Given the evidence that reading comprehension supports vocabulary development and that vocabulary development supports reading comprehension, we can describe the relationship between these two processes as one of reciprocal causation. It has been widely noted that less able students are likely to fall farther and farther behind if they struggle with learning processes linked by reciprocal causation (Stanovich, 1986). Fortunately, there is evidence that vocabulary instruction can have an important and lasting impact on student word learning (Beck, Perfetti, & McKeown, 1982; Carlo et al., 2004). There is reason to think, then, that a robust vocabulary intervention that targets academic language may improve vocabulary and reading comprehension in the short run while also supporting the struggling reader’s facility at learning new words independently. The research proj­ect described here presents findings from an unmatched quasi-experiment of the Word Generation Program, an intervention firmly grounded in what is currently known about effective practice, while also casting light on how enhanced vocabulary levels relate to improved reading comprehension. While findings from a quasi-experiment are not firm grounds for causal inference, the data here are suggestive and form the basis for our ongoing randomized trial. The actual program itself can be downloaded for free at­generation. More information about how the program was created and how words were selected is also avail­able on the Web site and in published studies (Lawrence, White, & Snow, 2010; Snow, Lawrence, & White, 2009).

Program Implementation

The Word Generation materials define a list of key elements that are used to organize instruction. Those elements include the following:

Quasi-Experiment of Word Generation in Partnership With Boston Public Schools

In 2007, our research team began a quasi-experimental study in which academic word learning by students in five schools implementing the Word Generation Program was compared to academic word-learning by students in three schools within the same system that did not choose to implement the program. Because the imple­menting schools were those that volunteered for the program, selection effects must be taken into account in interpreting the findings. The results presented here have been described in greater depth elsewhere (Snow, Lawrence, & White, 2009).

Participants and Setting
At the start of the study, the average scores of the inter­vention schools on the state accountability assessment were lower than those of the comparison schools (mean of 56% failing in the treatment schools compared with 45% failing in the comparison schools). This is not surprising; the participating schools volunteered to do so, and those with lower scores were more likely to show an interest. We do not have detailed informa­tion about the vocabulary instruction in the comparison schools. Through limited observation and interviews we know that there is discipline-specific vocabulary being taught in each of the comparison schools as required by that state’s curriculum framework. Furthermore, in one school, a long-time literacy coach had coordinated vocabulary instruction to some extent through a school-wide word-of-the-week effort. That being said, none of the comparison schools was using a commercial vocabulary program, nor were any heavily invested in a school-wide approach to vocabulary instruction.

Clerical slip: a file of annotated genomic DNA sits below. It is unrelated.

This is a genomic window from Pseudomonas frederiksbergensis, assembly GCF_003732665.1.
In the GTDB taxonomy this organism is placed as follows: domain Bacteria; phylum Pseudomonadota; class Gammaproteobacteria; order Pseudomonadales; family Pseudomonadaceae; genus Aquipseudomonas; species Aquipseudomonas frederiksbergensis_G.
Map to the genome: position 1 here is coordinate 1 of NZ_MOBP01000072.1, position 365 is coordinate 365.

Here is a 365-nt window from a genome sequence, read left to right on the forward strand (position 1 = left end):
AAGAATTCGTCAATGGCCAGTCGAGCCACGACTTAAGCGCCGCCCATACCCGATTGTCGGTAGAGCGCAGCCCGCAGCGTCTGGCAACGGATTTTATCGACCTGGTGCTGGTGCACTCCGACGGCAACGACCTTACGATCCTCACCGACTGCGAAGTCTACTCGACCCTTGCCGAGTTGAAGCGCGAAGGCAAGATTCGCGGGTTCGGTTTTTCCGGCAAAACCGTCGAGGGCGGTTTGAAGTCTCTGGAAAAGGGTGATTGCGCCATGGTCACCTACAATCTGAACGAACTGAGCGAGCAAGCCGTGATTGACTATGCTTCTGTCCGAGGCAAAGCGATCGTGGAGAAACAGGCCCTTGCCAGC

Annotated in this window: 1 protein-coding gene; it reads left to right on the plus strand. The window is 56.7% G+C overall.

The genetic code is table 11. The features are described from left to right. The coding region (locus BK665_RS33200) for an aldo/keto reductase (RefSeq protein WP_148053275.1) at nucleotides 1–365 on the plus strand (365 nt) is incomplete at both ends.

All students in the treatment schools received the intervention; both pre- and posttest data were avail­able on 697 sixth-, seventh-, and eighth-grade students (349 girls and 348 boys) in the five treatment schools and 319 students (162 girls and 157 boys) across the three comparison schools. Of these, 438 students were clas­sified as language minority (i.e., students whose parents reported preferring to receive materials in a language other than English); 287 in treatment schools and 151 in comparison schools. The vast majority of students in both treatment and comparison schools were low-income.

Research Design
Data Collection and Analysis
The efficacy of the intervention was assessed using a 48-item multiple choice test that sampled words from throughout the year. A high proportion of students failed to complete the vocabulary assessments in the time available. Because items at the end of the assessment had particularly low rates of completion, we dropped the last four items from our analysis of both pre- and posttest. The reliability of the test with the 40 items that remained was acceptable (Cronbach’s alpha = .876).

This instrument was administered to students in all of the treatment schools in October 2007, before the introduction of Word Generation materials. Because of difficulty recruiting the comparison schools, the pretest was not administered at these schools until January. The posttest (identical to the pretest except for the order of items) was administered in all of the schools in late May. Because of the unfortunate disparity in interval between pre- and posttesting in the two groups of schools, we analyzed words learned per month as well as total words learned.

In addition to this curriculum-based assessment, we had access to most students’ spring 2008 scores on the Massachusetts Comprehensive Assessment System (MCAS) English Language Arts. Additionally, we had Group Reading and Diagnostic Evaluation (GRADE; Williams, 2000) for both spring and fall for a selection of students in comparison (n = 133) and treatment (n = 256) schools. These scores were provided by the district for all the students for whom data were avail­able. The decision to administer the GRADE was made at the school and classroom level. Thus, while these data are far from complete, we have no reason to think that there was a particular sampling bias across the schools.